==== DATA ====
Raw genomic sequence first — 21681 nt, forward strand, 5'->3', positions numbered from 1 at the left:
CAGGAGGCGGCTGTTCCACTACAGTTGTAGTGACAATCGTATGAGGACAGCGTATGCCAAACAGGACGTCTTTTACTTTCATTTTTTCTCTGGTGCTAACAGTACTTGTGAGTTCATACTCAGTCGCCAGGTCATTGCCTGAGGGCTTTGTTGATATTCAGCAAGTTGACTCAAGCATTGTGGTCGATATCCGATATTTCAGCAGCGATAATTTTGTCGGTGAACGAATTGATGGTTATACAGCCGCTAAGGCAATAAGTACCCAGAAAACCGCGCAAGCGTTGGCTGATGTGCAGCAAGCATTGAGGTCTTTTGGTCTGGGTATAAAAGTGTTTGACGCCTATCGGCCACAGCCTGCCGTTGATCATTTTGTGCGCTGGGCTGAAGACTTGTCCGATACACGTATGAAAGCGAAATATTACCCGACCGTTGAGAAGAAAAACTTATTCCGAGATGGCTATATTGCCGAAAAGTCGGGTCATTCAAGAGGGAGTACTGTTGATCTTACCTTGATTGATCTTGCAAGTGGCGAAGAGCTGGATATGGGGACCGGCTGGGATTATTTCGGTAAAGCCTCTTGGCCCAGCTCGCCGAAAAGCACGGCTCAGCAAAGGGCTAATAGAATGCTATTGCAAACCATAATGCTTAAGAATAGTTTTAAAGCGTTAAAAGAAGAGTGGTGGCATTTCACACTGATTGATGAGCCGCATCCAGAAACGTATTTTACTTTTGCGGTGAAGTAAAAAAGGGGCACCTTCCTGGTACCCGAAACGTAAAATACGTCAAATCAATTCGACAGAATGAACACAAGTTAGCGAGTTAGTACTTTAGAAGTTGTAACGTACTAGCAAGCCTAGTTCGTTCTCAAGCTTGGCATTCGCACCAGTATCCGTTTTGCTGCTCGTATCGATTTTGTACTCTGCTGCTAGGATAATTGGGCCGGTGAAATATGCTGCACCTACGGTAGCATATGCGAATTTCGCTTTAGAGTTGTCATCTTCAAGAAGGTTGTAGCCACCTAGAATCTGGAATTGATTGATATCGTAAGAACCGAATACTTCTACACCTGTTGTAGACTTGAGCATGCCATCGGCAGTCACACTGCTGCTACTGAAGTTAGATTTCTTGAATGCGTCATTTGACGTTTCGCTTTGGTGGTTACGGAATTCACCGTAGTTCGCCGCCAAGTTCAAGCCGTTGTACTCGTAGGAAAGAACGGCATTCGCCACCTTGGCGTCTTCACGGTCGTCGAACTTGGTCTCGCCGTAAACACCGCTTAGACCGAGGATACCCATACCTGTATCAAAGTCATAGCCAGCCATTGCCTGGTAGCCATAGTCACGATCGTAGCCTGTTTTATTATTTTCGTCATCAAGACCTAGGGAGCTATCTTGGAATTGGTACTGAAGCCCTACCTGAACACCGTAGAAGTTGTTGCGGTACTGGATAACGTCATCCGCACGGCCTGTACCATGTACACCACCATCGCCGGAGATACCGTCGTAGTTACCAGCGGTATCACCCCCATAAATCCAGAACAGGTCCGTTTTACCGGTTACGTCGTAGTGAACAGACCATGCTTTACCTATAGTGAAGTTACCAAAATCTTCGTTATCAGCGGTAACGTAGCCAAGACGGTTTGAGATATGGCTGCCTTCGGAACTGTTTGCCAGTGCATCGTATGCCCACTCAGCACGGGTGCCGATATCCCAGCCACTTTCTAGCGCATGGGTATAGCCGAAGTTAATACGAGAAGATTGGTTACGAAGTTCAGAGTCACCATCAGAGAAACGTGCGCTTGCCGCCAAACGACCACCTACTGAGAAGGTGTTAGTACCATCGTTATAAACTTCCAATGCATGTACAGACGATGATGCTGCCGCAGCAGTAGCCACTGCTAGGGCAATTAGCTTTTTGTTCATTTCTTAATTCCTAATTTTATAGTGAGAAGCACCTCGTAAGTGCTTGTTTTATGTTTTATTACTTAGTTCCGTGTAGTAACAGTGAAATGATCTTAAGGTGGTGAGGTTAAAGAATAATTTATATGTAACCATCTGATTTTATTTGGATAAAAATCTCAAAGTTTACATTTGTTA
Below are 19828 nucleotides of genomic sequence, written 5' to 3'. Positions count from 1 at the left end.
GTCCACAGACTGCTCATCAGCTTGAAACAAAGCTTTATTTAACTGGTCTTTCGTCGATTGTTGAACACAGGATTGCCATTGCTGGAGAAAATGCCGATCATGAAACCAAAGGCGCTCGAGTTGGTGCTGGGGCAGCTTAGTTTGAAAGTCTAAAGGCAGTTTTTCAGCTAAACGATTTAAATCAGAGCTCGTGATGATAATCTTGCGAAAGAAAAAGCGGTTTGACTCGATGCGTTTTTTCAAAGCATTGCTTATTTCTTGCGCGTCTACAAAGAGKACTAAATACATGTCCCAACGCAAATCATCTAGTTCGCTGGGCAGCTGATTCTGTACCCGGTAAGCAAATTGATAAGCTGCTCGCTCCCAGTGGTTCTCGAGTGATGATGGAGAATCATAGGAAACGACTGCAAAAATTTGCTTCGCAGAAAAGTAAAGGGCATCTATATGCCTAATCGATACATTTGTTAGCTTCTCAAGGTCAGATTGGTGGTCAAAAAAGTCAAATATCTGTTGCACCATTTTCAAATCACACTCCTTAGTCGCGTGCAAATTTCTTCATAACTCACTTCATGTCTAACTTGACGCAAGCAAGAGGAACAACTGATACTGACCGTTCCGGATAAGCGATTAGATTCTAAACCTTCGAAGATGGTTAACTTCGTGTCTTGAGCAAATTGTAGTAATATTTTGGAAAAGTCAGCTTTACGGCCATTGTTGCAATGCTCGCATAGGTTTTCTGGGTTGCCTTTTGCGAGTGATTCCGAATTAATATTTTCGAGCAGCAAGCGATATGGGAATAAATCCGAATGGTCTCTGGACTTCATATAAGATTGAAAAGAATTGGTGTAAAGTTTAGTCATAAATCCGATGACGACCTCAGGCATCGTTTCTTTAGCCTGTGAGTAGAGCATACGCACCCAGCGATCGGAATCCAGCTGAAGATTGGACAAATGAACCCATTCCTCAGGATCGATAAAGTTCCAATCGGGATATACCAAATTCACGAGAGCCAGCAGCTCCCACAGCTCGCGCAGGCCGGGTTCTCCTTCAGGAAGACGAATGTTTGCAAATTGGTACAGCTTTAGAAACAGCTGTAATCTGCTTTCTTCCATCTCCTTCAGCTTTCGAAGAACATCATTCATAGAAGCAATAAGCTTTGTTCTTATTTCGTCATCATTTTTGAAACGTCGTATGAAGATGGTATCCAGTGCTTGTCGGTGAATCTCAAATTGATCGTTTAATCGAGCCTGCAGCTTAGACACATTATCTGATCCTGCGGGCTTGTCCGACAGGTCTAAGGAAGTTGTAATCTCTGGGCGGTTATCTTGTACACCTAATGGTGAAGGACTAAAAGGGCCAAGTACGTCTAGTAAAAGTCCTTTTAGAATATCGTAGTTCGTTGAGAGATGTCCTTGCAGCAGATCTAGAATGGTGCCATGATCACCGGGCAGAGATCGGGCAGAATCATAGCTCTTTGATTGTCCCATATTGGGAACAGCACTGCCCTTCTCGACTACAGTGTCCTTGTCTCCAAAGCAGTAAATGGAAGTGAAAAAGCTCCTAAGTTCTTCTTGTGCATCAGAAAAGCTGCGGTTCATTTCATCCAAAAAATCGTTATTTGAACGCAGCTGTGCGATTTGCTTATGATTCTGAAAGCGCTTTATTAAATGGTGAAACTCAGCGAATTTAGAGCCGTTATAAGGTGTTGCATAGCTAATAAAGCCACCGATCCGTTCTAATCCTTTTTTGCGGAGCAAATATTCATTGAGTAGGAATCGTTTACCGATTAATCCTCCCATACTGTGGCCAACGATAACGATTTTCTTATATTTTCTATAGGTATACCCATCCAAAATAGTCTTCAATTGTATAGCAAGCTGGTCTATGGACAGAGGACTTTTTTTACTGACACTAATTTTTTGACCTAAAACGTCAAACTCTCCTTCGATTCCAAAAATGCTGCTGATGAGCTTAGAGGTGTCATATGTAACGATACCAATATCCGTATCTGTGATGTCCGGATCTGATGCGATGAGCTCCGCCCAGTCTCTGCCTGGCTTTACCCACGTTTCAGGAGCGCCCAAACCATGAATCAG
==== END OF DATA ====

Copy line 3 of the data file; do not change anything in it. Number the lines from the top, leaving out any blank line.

Below are 19828 nucleotides of genomic sequence, written 5' to 3'. Positions count from 1 at the left end.